By Andrew P. Napolitano
The president's men trash the Constitution to pursue antagonists
Independent voices from the TWT Communities
Old Glory is a presence at the Conservative Political Action Conference. There are four immense American flags surrounding the main stage where all things CPAC transpire. There's some magic here of the Reagan variety.
Young conservatives have descended on this year's Conservative Political Action Conference in search of ideas, skills and connections they can use to sway their undecided and liberal-leaning peers, but many say they could use a little more help from the older generation of conservative leaders.
One thing's for sure about the Conservative Political Action Conference, which begins Thursday. It starts bright and early at 8 a.m. sharp, and on a note of traditional patriotism and respectful gravitas, countering critics at Politico who already have declared that "CPAC muddle mirrors GOP mess," and deemed the event a "carnival."
Elections watchdog group True the Vote has filed a federal lawsuit against St. Lucie County Elections Supervisor Gertrude Walker for failure to comply with federal law after the congressional race and recount between then-Rep. Allen B. West and his challenger, current Rep. Patrick Murphy.
Viewer interest will likely intensify now that Sen. Joe Manchin III asked MTV to cancel "Buckwild," a new reality TV show that the West Virginia Democrat says promotes unsavory, inaccurate stereotypes about the Mountain State. He's also troubled that MTV will profit from the provocative backwoods shenanigans.
Pawing through the ashes of Mitt Romney defeat, it's clear that if the Republican Party wants to compete nationally, it has to do several things, such as re-message timeless traditional values, attract more young and minority voters -- particularly Hispanics -- and do a better job of getting out the vote.
Rep. Allen B. West's concession Tuesday that he lost his bid for re-election means the 113th Congress will open in January with only one black Republican in either chamber — a rough end to a year when the GOP had high hopes for expanding the diversity of its caucus.
Republican challenger David Rouzer has requested a recount in the race for North Carolina's 7th Congressional District.
Democratic challenger Patrick Murphy declared victory Sunday over Rep. Allen B. West after a partial recount this weekend showed him still leading by more than half a percentage point — though Mr. West is refusing to concede, and questions linger over how ballots were treated in one Florida county.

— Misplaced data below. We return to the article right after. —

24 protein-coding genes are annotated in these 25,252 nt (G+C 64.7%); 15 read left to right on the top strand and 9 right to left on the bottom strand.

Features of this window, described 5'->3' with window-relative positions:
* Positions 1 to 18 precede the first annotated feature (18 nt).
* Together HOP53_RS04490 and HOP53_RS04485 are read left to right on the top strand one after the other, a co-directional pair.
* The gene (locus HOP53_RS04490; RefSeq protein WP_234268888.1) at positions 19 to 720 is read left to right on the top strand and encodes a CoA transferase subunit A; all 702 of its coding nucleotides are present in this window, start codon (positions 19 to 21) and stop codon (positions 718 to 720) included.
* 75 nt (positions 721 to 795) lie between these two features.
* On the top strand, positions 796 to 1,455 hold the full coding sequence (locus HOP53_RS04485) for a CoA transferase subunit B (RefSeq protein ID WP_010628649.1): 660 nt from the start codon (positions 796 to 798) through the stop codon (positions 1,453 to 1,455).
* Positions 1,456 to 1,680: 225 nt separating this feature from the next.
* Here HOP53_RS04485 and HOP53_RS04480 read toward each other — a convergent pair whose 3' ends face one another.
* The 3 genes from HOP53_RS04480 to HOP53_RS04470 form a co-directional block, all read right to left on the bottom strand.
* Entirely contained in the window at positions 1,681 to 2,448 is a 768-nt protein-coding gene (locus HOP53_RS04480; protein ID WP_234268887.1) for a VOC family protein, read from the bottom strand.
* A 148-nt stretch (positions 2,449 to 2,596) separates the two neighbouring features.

State and national Republican Party officials are getting behind Rep. Allen B. West's call for a recount of all early votes in St. Lucie County, Fla., saying it would be "unconscionable" not to answer lingering questions about the results, which show the outspoken GOP lawmaker trailing Democratic challenger Patrick Murphy.
Florida's secretary of state dispatched auditors Wednesday to try to get to the bottom of voting irregularities in St. Lucie County, where Rep. Allen B. West trails in vote-counting after last week's election but says there are too many questions for him to concede.
Combative Republican tea party icon Rep. Allen B. West won't concede his re-election fight despite Florida ballot counts showing Democratic challenger Patrick Murphy with a slim lead.
Incumbent Republican Rep. Allen B. West cut into Democrat Patrick Murphy's lead in a partial recount early Sunday, but still came up short of the challenger, who was declared the winner in the razor-thin District 18 race.
One of the loudest mouths in Congress is trying to preserve his voice, as Republican Rep. Allen B. West is pushing back at election results in South Florida that show him trailing his Democratic challenger by a razor-thin margin.
Rep. Allen B. West, a Republican, took the first steps in a legal challenge Wednesday in his closely watched re-election bid even as his Democratic opponent, Patrick Murphy, declared a razor-thin victory.
"We're not going to work out all the kinks in the next two days," Allen B. West tells Inside the Beltway.
Instead, we now have Iran transiting across Iraq to support Assad, and continuing to support terrorist organizations such as Hezbollah, Hamas, and Islamic Jihad," says Rep. Allen B. West.